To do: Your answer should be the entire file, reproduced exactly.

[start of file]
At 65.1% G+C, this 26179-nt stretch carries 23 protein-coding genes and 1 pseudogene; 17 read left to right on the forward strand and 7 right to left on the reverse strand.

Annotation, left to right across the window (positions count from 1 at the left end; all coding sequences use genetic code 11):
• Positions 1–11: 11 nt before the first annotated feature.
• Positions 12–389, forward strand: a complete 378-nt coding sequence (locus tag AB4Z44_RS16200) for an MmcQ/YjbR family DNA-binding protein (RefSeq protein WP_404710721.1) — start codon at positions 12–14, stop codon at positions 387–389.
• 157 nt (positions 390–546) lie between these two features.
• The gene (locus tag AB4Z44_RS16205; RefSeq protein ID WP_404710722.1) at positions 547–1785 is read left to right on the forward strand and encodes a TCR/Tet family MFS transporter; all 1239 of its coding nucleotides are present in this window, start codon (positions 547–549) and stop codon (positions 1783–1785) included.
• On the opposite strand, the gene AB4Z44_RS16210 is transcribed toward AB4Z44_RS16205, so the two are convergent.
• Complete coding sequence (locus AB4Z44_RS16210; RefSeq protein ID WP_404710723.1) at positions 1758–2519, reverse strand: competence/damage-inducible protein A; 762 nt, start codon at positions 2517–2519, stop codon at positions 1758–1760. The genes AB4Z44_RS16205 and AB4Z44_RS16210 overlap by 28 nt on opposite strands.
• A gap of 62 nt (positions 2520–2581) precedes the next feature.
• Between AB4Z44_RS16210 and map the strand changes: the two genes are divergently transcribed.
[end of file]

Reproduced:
At 65.1% G+C, this 26179-nt stretch carries 23 protein-coding genes and 1 pseudogene; 17 read left to right on the forward strand and 7 right to left on the reverse strand.

Annotation, left to right across the window (positions count from 1 at the left end; all coding sequences use genetic code 11):
• Positions 1–11: 11 nt before the first annotated feature.
• Positions 12–389, forward strand: a complete 378-nt coding sequence (locus tag AB4Z44_RS16200) for an MmcQ/YjbR family DNA-binding protein (RefSeq protein WP_404710721.1) — start codon at positions 12–14, stop codon at positions 387–389.
• 157 nt (positions 390–546) lie between these two features.
• The gene (locus tag AB4Z44_RS16205; RefSeq protein ID WP_404710722.1) at positions 547–1785 is read left to right on the forward strand and encodes a TCR/Tet family MFS transporter; all 1239 of its coding nucleotides are present in this window, start codon (positions 547–549) and stop codon (positions 1783–1785) included.
• On the opposite strand, the gene AB4Z44_RS16210 is transcribed toward AB4Z44_RS16205, so the two are convergent.
• Complete coding sequence (locus AB4Z44_RS16210; RefSeq protein ID WP_404710723.1) at positions 1758–2519, reverse strand: competence/damage-inducible protein A; 762 nt, start codon at positions 2517–2519, stop codon at positions 1758–1760. The genes AB4Z44_RS16205 and AB4Z44_RS16210 overlap by 28 nt on opposite strands.
• A gap of 62 nt (positions 2520–2581) precedes the next feature.
• Between AB4Z44_RS16210 and map the strand changes: the two genes are divergently transcribed.